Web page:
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Old 05 October 2017, 03:19   #1
MartinW
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Double Buffering

So, I've been playing on the PS4 lately but a while ago I went through the C Workshop thread here:
http://eab.abime.net/showthread.php?t=88332

That was fine. Then I started to modify the RenderFrame function to my own needs. I've long since had some code that for me was my equivalent of creating a simple bat and ball type game which was my way of doing a bit of a "Hello World" before i went any further. Except I could never get past this double-buffering hurdle.

Allegedly the workshop uses double buffering and timers to switch the buffers. But when I add my code in to it rather than just drawing a nice pattern I can see the edges of the previous location being drawn as though it's not being buffered.

The response on the initial thread was "post your code" so here it is:
https://www.dropbox.com/s/ui8pve2i5n...kshop.tgz?dl=1

I'm building the code with CMake on Linux using Bebbo's gcc6 port and then running it on OS3.9 / FS-UAE, but it does exactly the same on my original Amiga hardware if I cut and paste and then build in StormC 3.

In a nutshell, anyone know what's up? If anything!

Cheers,
Martin.
PS: The application purely draws a "bat" that can be moved in 4 directions with the cursor keys. No more as yet.

[EDIT] My CMake toolchain definition might be useful as it contains my compile flags etc. I doubt it's an issue but here it is anyway:

Code:
#
# toolchain-amigacc6.cmake
#
SET(CMAKE_SYSTEM_NAME Generic)
SET(amigaos ${home}/Amidev/amigaos/m68k-amigaos)

# specify the cross compiler
SET(gccm68k /home/mart/Amidev/amigaos/bin)
SET(CMAKE_C_COMPILER ${gccm68k}/m68k-amigaos-gcc)
SET(CMAKE_CXX_COMPILER ${gccm68k}/m68k-amigaos-g++)

set(CMAKE_C_FLAGS "-g -O2 -Wall -fomit-frame-pointer")
set(CMAKE_CXX_FLAGS "-g -O2 -Wall -fomit-frame-pointer")

# where is the target environment
SET(CMAKE_FIND_ROOT_PATH  ${amigaos})

# search for programs in the build host directories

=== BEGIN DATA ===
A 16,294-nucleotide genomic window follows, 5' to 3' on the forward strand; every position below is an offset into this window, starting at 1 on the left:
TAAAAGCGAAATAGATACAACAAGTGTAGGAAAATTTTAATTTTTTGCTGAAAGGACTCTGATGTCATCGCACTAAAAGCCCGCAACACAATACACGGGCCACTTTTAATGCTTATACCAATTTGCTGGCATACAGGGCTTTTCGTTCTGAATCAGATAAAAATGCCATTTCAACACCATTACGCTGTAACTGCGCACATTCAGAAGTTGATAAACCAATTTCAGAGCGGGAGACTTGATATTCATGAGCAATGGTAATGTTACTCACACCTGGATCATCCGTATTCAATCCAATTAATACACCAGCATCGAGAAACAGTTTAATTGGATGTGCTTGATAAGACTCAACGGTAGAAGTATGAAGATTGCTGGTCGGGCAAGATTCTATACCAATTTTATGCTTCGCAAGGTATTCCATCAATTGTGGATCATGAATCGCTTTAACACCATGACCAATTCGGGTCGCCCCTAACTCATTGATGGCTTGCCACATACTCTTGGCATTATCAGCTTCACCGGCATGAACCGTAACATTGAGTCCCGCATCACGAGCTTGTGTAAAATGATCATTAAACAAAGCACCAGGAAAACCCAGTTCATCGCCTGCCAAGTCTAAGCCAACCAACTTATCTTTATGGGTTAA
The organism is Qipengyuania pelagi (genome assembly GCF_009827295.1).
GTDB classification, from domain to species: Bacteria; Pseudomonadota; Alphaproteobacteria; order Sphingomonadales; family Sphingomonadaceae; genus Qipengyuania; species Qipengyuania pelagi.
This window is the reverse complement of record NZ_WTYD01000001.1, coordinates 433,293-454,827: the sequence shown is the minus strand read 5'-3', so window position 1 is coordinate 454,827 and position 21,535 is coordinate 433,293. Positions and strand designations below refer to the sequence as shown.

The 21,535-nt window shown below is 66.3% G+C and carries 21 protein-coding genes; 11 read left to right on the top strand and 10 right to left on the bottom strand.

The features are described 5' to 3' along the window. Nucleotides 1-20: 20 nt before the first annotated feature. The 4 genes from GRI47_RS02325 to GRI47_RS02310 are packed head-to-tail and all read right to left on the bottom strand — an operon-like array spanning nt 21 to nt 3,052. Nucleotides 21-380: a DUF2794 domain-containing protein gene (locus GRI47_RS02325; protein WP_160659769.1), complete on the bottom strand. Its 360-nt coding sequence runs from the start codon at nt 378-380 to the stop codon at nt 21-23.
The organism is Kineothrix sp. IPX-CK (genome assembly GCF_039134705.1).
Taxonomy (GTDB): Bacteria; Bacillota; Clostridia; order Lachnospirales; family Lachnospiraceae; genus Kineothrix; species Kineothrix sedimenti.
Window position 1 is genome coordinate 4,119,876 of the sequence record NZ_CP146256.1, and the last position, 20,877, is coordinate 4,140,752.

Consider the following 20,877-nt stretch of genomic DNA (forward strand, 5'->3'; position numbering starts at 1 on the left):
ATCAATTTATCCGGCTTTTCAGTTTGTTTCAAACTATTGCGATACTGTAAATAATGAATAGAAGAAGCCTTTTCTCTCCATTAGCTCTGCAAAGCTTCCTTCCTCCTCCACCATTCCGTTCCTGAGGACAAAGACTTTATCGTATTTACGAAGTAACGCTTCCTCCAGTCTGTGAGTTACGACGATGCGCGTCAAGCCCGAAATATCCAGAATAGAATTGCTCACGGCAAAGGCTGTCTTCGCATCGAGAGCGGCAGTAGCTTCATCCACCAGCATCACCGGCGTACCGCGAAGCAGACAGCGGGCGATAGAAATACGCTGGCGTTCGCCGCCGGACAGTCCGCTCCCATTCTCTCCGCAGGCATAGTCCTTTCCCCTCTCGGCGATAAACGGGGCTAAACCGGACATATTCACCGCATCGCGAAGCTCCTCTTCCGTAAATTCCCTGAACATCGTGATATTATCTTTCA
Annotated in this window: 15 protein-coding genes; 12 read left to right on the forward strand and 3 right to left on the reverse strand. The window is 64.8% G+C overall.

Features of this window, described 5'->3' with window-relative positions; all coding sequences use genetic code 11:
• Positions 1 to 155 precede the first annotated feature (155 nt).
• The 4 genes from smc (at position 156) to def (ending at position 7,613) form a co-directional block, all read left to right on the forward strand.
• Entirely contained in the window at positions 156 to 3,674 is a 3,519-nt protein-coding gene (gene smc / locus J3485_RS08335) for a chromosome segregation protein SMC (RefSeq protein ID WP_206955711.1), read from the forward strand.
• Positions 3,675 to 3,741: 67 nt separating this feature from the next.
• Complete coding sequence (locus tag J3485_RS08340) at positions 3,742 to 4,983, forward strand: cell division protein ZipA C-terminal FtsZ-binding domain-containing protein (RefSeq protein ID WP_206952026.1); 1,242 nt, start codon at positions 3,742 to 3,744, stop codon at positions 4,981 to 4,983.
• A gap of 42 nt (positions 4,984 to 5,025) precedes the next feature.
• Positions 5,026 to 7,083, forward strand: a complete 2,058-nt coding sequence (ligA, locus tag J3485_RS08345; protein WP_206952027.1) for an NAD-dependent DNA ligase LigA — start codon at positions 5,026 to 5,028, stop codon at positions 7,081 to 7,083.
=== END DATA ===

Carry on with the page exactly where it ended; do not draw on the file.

SET(CMAKE_FIND_ROOT_PATH_MODE_PROGRAM NEVER)
# for libraries and headers in the target directories
SET(CMAKE_FIND_ROOT_PATH_MODE_LIBRARY ONLY)
SET(CMAKE_FIND_ROOT_PATH_MODE_INCLUDE ONLY)

Last edited by MartinW; 05 October 2017 at 03:28. Reason: Added missing content
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Old 05 October 2017, 20:59   #2
woop
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I've just compiled your code with MaxonC++4 and Storm3 and I don't see the problem.

Anyway, to compile it, I had to make a change: You have defined GfxBase, IntuitionBase and TimerBase in engine.h, which creates those Variables in multiple modules of your project. So I declared them in engine.h with "extern" and defined them in engine.c.

The resulting binary works fine to me.

You can download the binary here: http://www.kaiiv.de/gfx_workshop

Does this binary shows the same effects on your maschines?
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Old 05 October 2017, 22:24   #3
MartinW
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Thank you very much for taking the time to download and look at my code.

It's been some years since I worked professionally in C so I do get confused at times. Most notably with pointers and includes / header files so thanks for the tip on the includes.

Your version certainly exhibits the same behaviour in my emulated 3.9 install. I'm just going to go to where my machines are to try it on real hardware. I'm not sure I've tried either version on a 3.1 install so I'll try that as well as the 3.9.

It may well be that there is no problem. But to me it seems when the bat is moving left or right, the leading edge of the bat is very flickery and I can noticeably see multiple frames at once. It's just not very smooth.

Clearly line drawing probably isn't the best way to approach this, I'm sure a sprite would be better but I figured a box (4 lines) would be fine. There are other reasons for choosing line drawing too but more of that later if this can be made smooth.

Will report back later.
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Old 05 October 2017, 23:19   #4
woop
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You can try, if a WaitBlit() at the beginning of RenderFrame() improves your situation: it might be possible, that the Blit to the Window's rastport is still in progress when you render a new frame.
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Old 06 October 2017, 03:02   #5
MartinW
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OK, so it does the same everywhere. I tried my GBA, my A1200, OS3.9, OS3.1, High Res Laced right down to Low Res. Same result. And adding the WaitBlit doesn't help.

After some playing about it seems that it's down to the number of pixels I'm moving the player each time (the 'step' value). It is currently set to 10 in order to give a reasonably fast movement. If I change this down to 2 the movement is buttery smooth and any flickering at the edges of the bat is gone. But of course this is far too slow for any game.